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Factor V Leiden -- Lovenox injections Factor V Leiden -- Lovenox injections

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  #1  
Unread 09-24-2011, 09:09 AM
Factor V Leiden -- Lovenox injections

I have a blood clotting disorder called Factor V Leiden. I have never had a blood clot, but my aunt developed a DVT after her hysterectomy in 1994. In order to prevent blood clots during and after surgery, my doctor is suggesting that I wear compression boots during the surgery and then give myself daily Lovenox injections for 1 week post surgery.


I have been reading threads about this on HysterSisters, and I really DON'T want to do the Lovenox injections! Is there any thing else they can do beside injections?! Isn't there a pill I can take??!! Seriously, are there alternatives to prevent blood clots after surgery? I'd be interested in hearing about alternatives! Thanks!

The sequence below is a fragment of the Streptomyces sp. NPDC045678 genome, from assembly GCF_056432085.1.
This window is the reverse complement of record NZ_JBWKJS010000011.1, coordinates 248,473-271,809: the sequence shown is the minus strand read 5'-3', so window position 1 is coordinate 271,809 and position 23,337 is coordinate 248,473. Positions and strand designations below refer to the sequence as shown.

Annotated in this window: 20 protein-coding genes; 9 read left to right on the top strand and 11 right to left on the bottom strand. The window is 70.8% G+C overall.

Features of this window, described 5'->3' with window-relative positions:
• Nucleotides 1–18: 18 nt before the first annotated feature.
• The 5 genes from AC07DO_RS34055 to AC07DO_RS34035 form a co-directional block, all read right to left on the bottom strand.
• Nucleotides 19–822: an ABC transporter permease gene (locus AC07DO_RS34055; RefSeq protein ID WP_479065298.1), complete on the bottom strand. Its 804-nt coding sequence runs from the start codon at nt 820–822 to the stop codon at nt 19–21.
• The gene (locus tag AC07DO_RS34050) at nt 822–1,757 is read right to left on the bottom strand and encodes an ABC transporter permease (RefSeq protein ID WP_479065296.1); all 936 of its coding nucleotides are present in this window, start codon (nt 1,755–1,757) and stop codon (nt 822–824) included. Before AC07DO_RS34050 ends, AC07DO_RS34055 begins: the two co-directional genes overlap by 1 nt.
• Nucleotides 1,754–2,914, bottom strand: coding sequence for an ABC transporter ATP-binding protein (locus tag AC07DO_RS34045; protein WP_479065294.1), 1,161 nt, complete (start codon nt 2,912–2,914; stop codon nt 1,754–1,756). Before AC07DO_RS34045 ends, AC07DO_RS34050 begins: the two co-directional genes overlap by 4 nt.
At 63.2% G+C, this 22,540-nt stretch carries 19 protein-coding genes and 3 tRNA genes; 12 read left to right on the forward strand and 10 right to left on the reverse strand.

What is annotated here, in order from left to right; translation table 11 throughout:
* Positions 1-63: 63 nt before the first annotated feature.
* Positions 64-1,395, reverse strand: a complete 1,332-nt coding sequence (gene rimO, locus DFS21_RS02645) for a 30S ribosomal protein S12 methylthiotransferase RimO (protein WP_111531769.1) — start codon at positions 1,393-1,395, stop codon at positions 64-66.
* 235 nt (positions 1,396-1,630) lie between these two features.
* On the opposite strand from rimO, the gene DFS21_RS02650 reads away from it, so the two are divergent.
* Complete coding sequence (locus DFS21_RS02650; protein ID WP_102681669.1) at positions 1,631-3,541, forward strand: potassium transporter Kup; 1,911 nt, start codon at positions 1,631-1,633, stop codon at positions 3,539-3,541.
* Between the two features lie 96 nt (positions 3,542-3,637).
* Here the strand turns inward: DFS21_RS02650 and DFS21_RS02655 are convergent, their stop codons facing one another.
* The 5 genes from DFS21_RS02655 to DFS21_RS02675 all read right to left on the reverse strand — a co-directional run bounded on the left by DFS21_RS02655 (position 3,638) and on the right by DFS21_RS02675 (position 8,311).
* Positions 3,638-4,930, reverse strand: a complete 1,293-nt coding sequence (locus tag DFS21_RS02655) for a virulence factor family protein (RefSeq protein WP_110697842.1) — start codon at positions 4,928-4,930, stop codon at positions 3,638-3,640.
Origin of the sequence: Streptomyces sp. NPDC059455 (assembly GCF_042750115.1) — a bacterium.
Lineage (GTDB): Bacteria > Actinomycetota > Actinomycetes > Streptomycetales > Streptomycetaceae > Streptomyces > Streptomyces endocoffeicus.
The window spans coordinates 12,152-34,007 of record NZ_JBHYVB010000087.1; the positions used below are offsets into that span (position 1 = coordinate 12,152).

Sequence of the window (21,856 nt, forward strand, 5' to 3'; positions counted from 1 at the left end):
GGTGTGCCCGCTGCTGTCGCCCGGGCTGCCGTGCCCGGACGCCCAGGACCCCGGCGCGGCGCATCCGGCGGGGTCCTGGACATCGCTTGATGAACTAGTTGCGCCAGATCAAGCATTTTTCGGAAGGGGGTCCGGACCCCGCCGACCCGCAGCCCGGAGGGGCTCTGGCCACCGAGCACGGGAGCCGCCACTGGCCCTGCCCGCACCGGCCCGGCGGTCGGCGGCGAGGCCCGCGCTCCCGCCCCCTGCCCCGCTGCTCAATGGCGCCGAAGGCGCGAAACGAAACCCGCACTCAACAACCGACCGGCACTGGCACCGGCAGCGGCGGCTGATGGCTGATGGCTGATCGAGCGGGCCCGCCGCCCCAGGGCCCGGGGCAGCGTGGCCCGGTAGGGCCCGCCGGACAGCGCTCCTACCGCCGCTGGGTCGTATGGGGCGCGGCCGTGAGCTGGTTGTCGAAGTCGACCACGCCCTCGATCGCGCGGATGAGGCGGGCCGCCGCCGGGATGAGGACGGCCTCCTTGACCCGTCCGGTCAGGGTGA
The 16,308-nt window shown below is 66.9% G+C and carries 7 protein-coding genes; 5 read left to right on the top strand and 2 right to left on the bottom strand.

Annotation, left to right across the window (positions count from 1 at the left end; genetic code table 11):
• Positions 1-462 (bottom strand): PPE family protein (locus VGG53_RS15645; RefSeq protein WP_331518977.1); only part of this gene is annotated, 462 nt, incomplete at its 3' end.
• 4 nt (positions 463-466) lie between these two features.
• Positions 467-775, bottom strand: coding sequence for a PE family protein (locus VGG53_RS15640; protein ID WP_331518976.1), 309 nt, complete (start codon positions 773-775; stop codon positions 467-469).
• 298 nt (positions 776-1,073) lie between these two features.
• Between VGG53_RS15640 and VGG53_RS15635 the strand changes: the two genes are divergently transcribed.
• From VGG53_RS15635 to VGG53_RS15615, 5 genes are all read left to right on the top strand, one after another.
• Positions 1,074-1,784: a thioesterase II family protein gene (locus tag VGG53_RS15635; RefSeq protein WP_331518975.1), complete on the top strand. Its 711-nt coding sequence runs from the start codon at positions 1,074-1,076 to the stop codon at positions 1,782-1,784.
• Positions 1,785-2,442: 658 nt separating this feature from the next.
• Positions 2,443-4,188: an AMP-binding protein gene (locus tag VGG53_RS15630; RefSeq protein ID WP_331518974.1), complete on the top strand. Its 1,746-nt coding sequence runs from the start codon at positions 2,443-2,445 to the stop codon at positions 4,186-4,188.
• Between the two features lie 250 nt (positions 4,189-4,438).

Beth
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  #2  
Unread 09-24-2011, 12:48 PM
Re: Factor V Leiden -- Lovenox injections

Hi there! Sorry you're so upset about that! At the hospital where I had my surgery, the compression boots are standard for all surgical patients. I don't have Factor V but I have family members who do and also friends with bleeding disorders . . . what is it about the injections that you don't like? The injections really aren't that bad . . . they sting a little bit while going in, but nothing horrible.